Vermont passed a law last spring that requires all food products containing GMOs to be labeled as such by July 1, 2016, with the exception of dairy products, meat, alcohol and food served in restaurants. Shortly afterward, four food industry organizations filed a lawsuit against the state that challenged the law's constitutionality...
"Monsanto might not care what we think -- but as a public-facing company, Starbucks does," Young wrote. "If we can generate enough attention, we can push Starbucks to withdraw its support for the lawsuit, and then pressure other companies to do the same."
"Considering that Starbucks has been progressive on LGBT and labor issues in the past, it's disappointing that it is working with the biggest villain of them all, Monsanto," he continued.
"There's much more at stake here than just whether GMO foods will be labeled in a single U.S. state. Vermont is the very first state in the U.S. to require labeling. Dozens of other states have said that they will follow this path -- in order to encourage this, we need to ensure that Vermont's law stands strong.
Dear NO 3rd Bridge Supporters:
After six years of scrupulously avoiding the subject, the Salem River Crossing Oversight Team is finally getting around to a serious consideration of how to fund the half billion dollar project. You can observe the proceedings, and we hope you will plan to do so.
The Salem River Crossing Funding Workshop will be held on December 3rd from 3 to 6 pm at the Dye House at the Willamette Heritage Center, 1313 Mill Street. Elected officials and senior staff from local governments in Marion and Polk County have been invited, as have "business leaders" and "interested individuals" (including NO 3rd Bridge!).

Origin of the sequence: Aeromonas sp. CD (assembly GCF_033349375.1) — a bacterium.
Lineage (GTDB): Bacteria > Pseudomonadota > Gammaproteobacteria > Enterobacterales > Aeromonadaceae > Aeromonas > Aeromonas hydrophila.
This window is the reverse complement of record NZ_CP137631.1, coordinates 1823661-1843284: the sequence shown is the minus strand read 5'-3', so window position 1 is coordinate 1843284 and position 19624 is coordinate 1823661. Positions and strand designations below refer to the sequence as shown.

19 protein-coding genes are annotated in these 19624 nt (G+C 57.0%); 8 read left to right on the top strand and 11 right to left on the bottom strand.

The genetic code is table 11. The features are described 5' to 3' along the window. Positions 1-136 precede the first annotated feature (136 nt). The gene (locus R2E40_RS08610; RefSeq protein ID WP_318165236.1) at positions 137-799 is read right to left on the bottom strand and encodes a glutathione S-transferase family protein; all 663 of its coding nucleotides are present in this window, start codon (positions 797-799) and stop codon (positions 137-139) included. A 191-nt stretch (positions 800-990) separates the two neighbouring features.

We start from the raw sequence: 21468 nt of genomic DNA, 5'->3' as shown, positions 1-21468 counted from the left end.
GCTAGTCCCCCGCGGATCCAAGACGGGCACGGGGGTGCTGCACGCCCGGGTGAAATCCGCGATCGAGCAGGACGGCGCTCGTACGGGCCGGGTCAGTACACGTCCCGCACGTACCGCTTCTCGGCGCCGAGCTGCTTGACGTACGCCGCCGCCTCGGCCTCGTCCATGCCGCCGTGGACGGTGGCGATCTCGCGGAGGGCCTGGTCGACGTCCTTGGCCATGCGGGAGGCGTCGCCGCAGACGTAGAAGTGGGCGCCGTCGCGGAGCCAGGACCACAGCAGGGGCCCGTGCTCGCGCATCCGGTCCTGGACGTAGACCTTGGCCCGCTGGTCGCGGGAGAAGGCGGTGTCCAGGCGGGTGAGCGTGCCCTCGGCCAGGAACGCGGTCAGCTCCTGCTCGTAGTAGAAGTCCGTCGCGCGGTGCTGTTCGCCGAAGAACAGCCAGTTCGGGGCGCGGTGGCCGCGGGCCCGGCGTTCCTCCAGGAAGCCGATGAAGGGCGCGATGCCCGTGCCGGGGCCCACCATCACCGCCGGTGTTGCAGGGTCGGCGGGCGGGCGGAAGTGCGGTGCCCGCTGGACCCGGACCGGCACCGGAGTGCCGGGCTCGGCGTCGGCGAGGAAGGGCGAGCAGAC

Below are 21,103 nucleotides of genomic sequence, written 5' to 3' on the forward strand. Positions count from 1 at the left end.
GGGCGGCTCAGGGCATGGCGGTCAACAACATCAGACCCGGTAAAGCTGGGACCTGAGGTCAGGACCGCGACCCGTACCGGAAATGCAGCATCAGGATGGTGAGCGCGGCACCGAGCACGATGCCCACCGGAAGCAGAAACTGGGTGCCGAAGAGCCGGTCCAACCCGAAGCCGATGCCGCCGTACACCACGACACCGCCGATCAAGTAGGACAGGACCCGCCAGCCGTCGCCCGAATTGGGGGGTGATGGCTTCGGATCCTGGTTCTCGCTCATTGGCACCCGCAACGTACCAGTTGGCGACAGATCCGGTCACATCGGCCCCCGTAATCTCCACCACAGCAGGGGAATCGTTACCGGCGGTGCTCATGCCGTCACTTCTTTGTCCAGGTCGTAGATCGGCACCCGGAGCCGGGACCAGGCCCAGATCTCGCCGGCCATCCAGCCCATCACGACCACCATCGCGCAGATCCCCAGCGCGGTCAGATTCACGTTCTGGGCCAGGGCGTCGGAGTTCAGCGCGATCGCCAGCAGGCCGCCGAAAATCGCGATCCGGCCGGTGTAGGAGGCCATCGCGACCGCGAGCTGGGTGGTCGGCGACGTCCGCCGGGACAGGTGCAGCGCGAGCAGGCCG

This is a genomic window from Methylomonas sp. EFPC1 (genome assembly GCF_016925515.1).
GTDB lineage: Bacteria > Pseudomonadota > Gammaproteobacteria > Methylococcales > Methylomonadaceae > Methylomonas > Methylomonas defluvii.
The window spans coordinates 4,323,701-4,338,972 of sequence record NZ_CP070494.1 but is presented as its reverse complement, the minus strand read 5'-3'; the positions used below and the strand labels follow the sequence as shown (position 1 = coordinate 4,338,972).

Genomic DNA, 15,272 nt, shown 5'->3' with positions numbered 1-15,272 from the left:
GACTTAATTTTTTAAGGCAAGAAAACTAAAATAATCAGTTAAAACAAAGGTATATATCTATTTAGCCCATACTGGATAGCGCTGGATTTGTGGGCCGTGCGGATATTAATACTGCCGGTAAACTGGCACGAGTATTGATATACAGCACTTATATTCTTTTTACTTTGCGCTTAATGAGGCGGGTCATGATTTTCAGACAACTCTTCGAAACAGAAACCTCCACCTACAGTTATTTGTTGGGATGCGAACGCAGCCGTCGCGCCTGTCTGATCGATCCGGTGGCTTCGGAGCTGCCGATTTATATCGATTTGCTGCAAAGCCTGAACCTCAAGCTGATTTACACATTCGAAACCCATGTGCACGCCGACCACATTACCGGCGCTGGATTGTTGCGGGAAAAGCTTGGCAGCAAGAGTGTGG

If you did not receive an invitation to participate, you can still come and hear the information about possible funding strategies and observe the proceedings. It is important that you do. The participants need to see that their deliberations are being closely scrutinized by the public. If you can't get there at 3 pm, please come when you can. In fact, the last hour will probably be the most interesting.
The workshop participants will be discussing property tax increases, tolls on the Marion and Center Street bridges, a local gas tax and vehicle registration surcharges, among other funding strategies. One SRC Oversight Team member, Commissioner Craig Pope from Polk County, has already stated at a Salem City Council meeting recently that he is NOT looking forward to the funding workshop. That means it will be very interesting and maybe even entertaining.